A movie in which any character could die at any minute is only as good as its characters and that's what makes this film stand out. The three main soldiers are not mindless, bland grunts. They are characters. I already mentioned James and his need for a rush or death. Tie that in with his interactions with the team and you have a realistic character on your hands. Sanborn tries to be the sane, balanced character of the group, constantly arguing with James about procedure and risking all their lives, but he has more going on than that. He has ambitions and he certainly want to survive. And then there's Eldridge, by far the most troubled of the group. He has "sessions" with a base doctor about how scared he is of death. So you know, since this is a war film, that he's going to have to deal with that fear quite regularly. Throw these three guys together and the film writes itself.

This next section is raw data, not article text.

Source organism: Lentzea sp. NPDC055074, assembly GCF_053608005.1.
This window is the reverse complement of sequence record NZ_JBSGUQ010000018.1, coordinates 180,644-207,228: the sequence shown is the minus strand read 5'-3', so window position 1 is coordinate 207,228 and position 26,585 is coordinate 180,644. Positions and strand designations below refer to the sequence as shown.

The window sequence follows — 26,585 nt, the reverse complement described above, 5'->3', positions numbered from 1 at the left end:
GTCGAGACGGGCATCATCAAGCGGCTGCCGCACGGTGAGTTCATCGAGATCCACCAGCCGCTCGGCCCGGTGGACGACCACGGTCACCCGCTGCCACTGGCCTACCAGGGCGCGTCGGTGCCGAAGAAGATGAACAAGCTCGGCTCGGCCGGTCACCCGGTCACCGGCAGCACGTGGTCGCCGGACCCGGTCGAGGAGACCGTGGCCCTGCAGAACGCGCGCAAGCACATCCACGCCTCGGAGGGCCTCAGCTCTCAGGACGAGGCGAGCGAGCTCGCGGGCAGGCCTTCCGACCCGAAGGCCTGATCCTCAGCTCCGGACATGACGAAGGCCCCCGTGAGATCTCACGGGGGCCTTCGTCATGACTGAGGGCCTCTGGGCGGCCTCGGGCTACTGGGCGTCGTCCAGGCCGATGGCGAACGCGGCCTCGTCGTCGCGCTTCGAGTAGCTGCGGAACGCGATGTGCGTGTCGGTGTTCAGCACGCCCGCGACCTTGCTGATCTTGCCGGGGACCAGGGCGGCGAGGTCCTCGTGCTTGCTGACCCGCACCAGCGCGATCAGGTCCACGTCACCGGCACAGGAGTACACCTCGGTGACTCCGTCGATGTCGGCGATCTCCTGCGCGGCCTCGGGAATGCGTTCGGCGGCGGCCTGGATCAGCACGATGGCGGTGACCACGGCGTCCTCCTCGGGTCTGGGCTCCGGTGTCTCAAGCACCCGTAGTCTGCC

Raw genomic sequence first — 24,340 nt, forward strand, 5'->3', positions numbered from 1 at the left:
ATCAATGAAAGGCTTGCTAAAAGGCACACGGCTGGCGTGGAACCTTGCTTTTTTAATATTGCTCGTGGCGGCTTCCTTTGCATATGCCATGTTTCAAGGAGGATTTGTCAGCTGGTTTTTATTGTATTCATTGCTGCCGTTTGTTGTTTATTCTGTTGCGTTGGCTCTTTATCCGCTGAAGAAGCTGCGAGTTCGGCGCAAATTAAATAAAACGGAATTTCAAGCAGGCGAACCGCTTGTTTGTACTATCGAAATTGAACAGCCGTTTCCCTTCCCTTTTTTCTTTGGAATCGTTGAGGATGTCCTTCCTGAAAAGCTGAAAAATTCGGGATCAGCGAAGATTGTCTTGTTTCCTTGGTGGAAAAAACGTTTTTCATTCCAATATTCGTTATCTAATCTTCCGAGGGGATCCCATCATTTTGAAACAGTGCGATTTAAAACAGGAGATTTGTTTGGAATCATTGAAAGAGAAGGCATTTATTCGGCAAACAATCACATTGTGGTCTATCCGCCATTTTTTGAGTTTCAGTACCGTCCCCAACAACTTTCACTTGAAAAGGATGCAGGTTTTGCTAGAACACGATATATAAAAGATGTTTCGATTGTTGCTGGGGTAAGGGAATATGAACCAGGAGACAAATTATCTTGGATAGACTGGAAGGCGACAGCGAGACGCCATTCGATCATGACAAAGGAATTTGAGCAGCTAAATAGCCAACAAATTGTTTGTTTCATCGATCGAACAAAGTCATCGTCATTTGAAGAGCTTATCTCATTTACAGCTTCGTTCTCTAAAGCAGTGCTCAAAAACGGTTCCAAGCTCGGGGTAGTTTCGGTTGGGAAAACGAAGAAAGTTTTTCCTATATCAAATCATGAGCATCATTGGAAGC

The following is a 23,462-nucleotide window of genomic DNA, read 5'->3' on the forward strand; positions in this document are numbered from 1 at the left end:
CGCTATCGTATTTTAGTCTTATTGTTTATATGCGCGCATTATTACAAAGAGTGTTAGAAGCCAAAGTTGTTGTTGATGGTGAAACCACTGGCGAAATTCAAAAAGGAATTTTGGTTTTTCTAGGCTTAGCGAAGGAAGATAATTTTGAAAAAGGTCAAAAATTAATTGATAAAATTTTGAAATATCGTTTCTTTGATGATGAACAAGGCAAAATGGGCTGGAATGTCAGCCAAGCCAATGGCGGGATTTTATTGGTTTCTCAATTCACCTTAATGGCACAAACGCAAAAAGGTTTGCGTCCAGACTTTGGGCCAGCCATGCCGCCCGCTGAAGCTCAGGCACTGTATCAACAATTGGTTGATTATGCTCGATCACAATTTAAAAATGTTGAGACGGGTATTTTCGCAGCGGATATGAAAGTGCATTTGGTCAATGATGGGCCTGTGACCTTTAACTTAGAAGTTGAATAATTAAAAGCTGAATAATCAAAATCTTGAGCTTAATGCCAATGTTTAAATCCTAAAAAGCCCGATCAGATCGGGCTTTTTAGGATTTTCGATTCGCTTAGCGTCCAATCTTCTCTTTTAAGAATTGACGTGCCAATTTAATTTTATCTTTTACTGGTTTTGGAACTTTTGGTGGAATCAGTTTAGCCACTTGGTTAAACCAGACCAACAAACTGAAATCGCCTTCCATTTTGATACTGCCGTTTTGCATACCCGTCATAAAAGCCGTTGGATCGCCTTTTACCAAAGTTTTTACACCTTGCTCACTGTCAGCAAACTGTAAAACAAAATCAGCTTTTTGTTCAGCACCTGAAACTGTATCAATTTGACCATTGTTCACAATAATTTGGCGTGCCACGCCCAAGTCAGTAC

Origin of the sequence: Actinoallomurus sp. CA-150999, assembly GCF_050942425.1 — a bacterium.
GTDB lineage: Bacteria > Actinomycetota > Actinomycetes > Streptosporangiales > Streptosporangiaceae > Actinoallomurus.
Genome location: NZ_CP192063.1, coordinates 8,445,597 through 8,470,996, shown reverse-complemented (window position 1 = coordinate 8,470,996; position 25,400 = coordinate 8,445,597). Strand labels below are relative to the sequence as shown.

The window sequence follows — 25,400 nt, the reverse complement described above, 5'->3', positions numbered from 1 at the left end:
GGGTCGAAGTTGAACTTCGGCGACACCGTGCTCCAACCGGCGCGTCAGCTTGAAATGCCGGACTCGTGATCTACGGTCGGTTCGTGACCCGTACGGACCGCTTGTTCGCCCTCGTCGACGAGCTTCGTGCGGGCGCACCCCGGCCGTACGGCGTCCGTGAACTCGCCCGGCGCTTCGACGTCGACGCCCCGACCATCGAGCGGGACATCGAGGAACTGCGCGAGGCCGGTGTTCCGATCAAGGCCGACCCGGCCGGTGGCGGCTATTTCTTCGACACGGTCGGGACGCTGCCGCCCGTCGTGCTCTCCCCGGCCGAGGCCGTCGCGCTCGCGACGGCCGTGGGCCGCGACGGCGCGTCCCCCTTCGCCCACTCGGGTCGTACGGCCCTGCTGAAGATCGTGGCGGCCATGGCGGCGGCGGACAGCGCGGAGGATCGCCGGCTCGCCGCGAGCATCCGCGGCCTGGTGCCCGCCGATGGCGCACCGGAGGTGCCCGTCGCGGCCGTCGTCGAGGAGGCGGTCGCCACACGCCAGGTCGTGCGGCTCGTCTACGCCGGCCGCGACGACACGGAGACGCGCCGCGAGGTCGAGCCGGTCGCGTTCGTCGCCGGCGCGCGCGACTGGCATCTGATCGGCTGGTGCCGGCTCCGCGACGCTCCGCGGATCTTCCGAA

The other factor that raises this film from the good category into greatness is director Kathryn Bigelow (Point Break, Strange Days). She creates tension as well as any director out there. I know I may sound like a broken record with all this tension and nerve talk since that was a focus of my review of Inglourious Basterds, but I cannot help it. It just so happens that the last two films I've seen are filled with amazingly tense moments. With The Hurt Locker, it's more than just the possibility of an instant explosion (don't get me wrong, that tension is obviously there), it's also the setting. IEDs can be hidden under any pile of trash so when Sgt. James is walking in a garbage strewn street, it might as well be a minefield, and Bigelow frames to shot to show it as such. The director also knows when to cut to the many bystanders during each disposal scene. In the Iraq setting, who can tell the difference between an innocent onlooker and a terrorist, especially when normal devices like cell phones can be used to detonate the bomb? Bigelow uses all of these elements to eat at the nerves of the viewer. She also films explosions quite well, showing the gritty details without making it seem gratuitous.